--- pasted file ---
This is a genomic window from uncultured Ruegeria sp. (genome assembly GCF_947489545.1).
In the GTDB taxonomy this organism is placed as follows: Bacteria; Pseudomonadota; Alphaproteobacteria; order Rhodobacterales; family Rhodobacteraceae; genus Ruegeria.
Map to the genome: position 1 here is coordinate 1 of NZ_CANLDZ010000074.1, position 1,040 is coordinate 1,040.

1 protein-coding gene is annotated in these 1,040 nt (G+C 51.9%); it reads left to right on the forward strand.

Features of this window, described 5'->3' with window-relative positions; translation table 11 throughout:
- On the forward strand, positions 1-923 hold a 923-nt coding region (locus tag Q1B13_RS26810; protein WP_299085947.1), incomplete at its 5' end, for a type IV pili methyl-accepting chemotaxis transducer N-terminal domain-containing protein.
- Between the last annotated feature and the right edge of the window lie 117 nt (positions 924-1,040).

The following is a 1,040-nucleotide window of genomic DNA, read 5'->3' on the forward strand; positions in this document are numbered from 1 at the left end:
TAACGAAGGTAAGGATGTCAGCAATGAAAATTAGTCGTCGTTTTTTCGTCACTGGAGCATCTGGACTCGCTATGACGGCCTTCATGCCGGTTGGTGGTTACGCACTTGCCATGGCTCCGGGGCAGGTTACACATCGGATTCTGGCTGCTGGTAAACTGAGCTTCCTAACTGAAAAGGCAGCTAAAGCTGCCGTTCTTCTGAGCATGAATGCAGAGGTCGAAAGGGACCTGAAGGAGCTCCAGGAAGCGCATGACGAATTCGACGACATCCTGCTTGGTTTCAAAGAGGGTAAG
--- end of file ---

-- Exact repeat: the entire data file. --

This is a genomic window from uncultured Ruegeria sp. (genome assembly GCF_947489545.1).
In the GTDB taxonomy this organism is placed as follows: Bacteria; Pseudomonadota; Alphaproteobacteria; order Rhodobacterales; family Rhodobacteraceae; genus Ruegeria.
Map to the genome: position 1 here is coordinate 1 of NZ_CANLDZ010000074.1, position 1,040 is coordinate 1,040.

1 protein-coding gene is annotated in these 1,040 nt (G+C 51.9%); it reads left to right on the forward strand.

Features of this window, described 5'->3' with window-relative positions; translation table 11 throughout:
- On the forward strand, positions 1-923 hold a 923-nt coding region (locus tag Q1B13_RS26810; protein WP_299085947.1), incomplete at its 5' end, for a type IV pili methyl-accepting chemotaxis transducer N-terminal domain-containing protein.
- Between the last annotated feature and the right edge of the window lie 117 nt (positions 924-1,040).

The following is a 1,040-nucleotide window of genomic DNA, read 5'->3' on the forward strand; positions in this document are numbered from 1 at the left end:
TAACGAAGGTAAGGATGTCAGCAATGAAAATTAGTCGTCGTTTTTTCGTCACTGGAGCATCTGGACTCGCTATGACGGCCTTCATGCCGGTTGGTGGTTACGCACTTGCCATGGCTCCGGGGCAGGTTACACATCGGATTCTGGCTGCTGGTAAACTGAGCTTCCTAACTGAAAAGGCAGCTAAAGCTGCCGTTCTTCTGAGCATGAATGCAGAGGTCGAAAGGGACCTGAAGGAGCTCCAGGAAGCGCATGACGAATTCGACGACATCCTGCTTGGTTTCAAAGAGGGTAAG